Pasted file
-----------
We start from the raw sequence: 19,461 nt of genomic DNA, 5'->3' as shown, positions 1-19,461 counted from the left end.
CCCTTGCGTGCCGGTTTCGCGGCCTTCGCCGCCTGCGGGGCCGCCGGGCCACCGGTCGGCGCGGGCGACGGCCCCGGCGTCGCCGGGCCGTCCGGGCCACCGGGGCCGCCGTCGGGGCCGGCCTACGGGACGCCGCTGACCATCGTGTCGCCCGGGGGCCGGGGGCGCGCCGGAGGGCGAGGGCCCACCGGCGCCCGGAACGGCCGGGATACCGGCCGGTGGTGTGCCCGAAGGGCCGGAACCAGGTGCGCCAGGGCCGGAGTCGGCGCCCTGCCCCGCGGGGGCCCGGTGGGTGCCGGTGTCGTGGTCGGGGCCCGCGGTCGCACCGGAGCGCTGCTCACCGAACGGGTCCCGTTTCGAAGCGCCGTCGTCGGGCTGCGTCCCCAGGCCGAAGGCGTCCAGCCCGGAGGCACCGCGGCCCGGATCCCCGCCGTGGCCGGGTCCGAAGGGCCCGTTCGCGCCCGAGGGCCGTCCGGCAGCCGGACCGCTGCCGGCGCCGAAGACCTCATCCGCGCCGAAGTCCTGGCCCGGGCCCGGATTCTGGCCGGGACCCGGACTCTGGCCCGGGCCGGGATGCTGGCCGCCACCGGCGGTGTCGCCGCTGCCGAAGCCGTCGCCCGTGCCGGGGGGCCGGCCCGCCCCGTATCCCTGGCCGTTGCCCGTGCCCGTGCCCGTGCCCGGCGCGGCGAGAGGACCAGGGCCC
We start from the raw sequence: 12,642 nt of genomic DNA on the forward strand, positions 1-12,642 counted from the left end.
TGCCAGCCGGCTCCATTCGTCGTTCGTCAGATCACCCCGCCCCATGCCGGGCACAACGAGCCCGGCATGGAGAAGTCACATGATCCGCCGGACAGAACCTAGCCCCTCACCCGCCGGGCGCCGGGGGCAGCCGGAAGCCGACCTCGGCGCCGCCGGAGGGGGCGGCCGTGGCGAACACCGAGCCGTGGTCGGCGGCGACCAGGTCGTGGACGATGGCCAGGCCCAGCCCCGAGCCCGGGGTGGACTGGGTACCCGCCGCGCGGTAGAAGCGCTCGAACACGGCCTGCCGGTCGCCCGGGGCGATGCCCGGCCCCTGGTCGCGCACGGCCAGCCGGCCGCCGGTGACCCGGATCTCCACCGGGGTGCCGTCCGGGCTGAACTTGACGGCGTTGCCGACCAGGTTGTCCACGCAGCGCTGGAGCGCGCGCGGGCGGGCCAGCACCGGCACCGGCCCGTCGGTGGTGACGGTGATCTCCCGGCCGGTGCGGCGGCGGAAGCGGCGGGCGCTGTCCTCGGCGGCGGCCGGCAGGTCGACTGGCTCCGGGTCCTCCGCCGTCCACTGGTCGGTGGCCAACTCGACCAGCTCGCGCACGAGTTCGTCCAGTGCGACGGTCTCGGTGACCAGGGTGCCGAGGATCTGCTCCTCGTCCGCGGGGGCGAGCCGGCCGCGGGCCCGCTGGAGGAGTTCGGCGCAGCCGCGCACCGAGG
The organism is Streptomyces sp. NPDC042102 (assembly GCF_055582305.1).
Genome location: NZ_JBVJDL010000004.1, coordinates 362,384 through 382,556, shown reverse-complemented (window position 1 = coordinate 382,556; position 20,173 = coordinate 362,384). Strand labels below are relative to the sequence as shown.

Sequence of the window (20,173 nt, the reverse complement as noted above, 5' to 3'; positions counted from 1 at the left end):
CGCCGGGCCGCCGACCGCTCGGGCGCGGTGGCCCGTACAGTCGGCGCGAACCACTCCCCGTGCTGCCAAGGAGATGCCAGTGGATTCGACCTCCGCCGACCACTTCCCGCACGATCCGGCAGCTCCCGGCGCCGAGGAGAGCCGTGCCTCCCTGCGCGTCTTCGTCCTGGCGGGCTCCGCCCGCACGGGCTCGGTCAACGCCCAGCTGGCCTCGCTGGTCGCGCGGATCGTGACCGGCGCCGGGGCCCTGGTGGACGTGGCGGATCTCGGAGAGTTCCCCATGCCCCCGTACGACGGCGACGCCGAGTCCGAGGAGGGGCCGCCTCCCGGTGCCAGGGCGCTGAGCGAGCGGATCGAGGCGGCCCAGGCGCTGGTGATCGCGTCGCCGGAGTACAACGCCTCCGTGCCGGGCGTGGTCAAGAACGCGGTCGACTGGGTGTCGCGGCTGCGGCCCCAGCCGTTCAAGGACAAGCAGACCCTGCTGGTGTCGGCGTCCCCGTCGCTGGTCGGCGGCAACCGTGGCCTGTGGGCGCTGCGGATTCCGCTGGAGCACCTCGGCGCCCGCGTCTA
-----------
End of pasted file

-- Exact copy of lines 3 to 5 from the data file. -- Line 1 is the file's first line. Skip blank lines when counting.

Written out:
We start from the raw sequence: 12,642 nt of genomic DNA on the forward strand, positions 1-12,642 counted from the left end.
TGCCAGCCGGCTCCATTCGTCGTTCGTCAGATCACCCCGCCCCATGCCGGGCACAACGAGCCCGGCATGGAGAAGTCACATGATCCGCCGGACAGAACCTAGCCCCTCACCCGCCGGGCGCCGGGGGCAGCCGGAAGCCGACCTCGGCGCCGCCGGAGGGGGCGGCCGTGGCGAACACCGAGCCGTGGTCGGCGGCGACCAGGTCGTGGACGATGGCCAGGCCCAGCCCCGAGCCCGGGGTGGACTGGGTACCCGCCGCGCGGTAGAAGCGCTCGAACACGGCCTGCCGGTCGCCCGGGGCGATGCCCGGCCCCTGGTCGCGCACGGCCAGCCGGCCGCCGGTGACCCGGATCTCCACCGGGGTGCCGTCCGGGCTGAACTTGACGGCGTTGCCGACCAGGTTGTCCACGCAGCGCTGGAGCGCGCGCGGGCGGGCCAGCACCGGCACCGGCCCGTCGGTGGTGACGGTGATCTCCCGGCCGGTGCGGCGGCGGAAGCGGCGGGCGCTGTCCTCGGCGGCGGCCGGCAGGTCGACTGGCTCCGGGTCCTCCGCCGTCCACTGGTCGGTGGCCAACTCGACCAGCTCGCGCACGAGTTCGTCCAGTGCGACGGTCTCGGTGACCAGGGTGCCGAGGATCTGCTCCTCGTCCGCGGGGGCGAGCCGGCCGCGGGCCCGCTGGAGGAGTTCGGCGCAGCCGCGCACCGAGG
The organism is Streptomyces sp. NPDC042102 (assembly GCF_055582305.1).